Mark Feygin, one of Savchenko’s lawyers,  reported on July 13 that Russian Donetsk is regarded as the border area.  Even the defence lawyers will need to get passes from Russia’s FSB [Security Service] to attend their client’s trial.  Judging by the rules for such zones, anybody wishing to attend the trial will need to go through this procedure. 

The trial’s location in this zone, Savchenko told Svetova, means that the witnesses for the defence from Ukraine will be prevented from attended.  So too, she suspects will three witnesses from Voronezh.  These three hotel employees were even witnesses for the prosecution since they obligingly testified that Savchenko had arrived by herself at the hotel.  Highly inconvenient ‘testimony’ now, given the investigators’ new version.

Visitors to the trial are likely to witness all kinds of activity within Russian Donetsk and the surrounding area that Moscow continues to deny any involvement in.  This reason alone makes it seem likely that the location within a border zone will be used as a pretext for restricting access to the trial. 

It would not be the first time that Russia has attempted to try Savchenko in secret.  The investigatorsfirst tried to get hearings held behind closed doors back in October 2014.  Feygin was also recently threatened with criminal proceedings for having posted the testimony given by militant leader Igor Plotnytsky.

It is easy to see why the prosecution would not want Plotnytsky’s two witness accounts made public.  One damning moment is, effectively, the reason that Plotnytsky was questioned a second time.  During the first interrogation, he mentioned various items found in Savchenko’s rucksack, and mentioned binoculars, without giving detail, although he was quite specific about other items.  Months later he ‘remembered’ an enormous amount about the binoculars and claimed that there had been a radio device [like a walkie-talkie], and even mentioned a display screen with keys to press on this device.  Although all other items were intact, the binoculars and radio device were nowhere to be found.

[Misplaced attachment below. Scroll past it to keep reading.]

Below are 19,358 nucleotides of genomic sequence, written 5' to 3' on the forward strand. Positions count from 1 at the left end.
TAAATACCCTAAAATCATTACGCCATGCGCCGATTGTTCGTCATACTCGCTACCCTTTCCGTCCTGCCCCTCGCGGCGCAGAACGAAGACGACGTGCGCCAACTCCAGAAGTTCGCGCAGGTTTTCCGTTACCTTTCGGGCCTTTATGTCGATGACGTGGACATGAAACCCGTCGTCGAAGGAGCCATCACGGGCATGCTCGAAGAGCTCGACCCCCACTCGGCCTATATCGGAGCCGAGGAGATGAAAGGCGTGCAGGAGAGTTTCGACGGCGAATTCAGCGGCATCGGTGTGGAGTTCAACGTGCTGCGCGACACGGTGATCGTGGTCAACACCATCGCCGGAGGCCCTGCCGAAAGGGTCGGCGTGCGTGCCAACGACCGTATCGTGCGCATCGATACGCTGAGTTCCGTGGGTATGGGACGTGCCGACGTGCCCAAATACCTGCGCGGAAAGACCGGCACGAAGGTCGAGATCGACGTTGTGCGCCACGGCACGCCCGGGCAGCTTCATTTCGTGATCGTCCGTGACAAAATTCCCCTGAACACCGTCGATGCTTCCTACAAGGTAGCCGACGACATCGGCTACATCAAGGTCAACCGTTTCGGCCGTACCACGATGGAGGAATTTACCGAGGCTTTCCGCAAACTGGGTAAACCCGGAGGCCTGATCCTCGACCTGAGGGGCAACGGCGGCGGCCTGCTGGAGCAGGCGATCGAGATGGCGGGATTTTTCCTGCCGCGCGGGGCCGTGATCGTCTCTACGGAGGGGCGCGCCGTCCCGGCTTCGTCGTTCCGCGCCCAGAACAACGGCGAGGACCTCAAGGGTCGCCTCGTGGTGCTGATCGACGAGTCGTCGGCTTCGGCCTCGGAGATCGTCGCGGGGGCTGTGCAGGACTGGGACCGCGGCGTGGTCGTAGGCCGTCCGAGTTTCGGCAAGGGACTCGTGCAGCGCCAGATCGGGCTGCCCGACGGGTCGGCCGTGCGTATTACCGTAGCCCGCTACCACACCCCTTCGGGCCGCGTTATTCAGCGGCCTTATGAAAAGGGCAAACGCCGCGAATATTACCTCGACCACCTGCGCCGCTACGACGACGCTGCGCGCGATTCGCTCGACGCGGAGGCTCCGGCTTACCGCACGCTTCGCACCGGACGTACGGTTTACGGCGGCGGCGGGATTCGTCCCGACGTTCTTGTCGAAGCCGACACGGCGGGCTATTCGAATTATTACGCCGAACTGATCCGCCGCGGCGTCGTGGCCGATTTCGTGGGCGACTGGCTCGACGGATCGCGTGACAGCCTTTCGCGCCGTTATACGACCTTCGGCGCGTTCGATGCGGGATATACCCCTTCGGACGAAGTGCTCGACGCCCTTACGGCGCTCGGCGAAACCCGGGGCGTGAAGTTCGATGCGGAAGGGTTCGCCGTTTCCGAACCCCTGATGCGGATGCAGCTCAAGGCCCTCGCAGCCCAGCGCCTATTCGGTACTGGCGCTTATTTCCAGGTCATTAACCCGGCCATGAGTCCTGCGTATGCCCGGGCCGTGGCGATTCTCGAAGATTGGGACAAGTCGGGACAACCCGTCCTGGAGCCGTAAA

More details from the testimony Moscow wanted secret at: Savchenko material shows how Russia concocted ‘case’ and what it can’t conceal

Savchenko is facing a possible 25 year sentence, despite having an unbreakable alibi. She is alleged to have climbed a satellite communications tower and seen the two journalists three and a half kilometres away, and informed Ukrainian soldiers.  No trace has been found of the binoculars needed to make out the two men she is alleged to have ‘murdered’, nor the radio device to communicate their whereabouts.  Savchenko is charged in addition with having illegally crossed into Russia despite having been captured by the militants a week earlier.  They are supposed to have decided to release her as of no importance and another mouth to feed just three days after they posted a video of her as their ‘captured trophy’ on the Internet. 

The need for maximum coverage of this ‘trial’ cannot be overstated. 

   Nadiya Savchenko’s letter to the Russian Prosecutor General’s Office.   A full translation of her letter to the UN Secretary General and PACE can be found here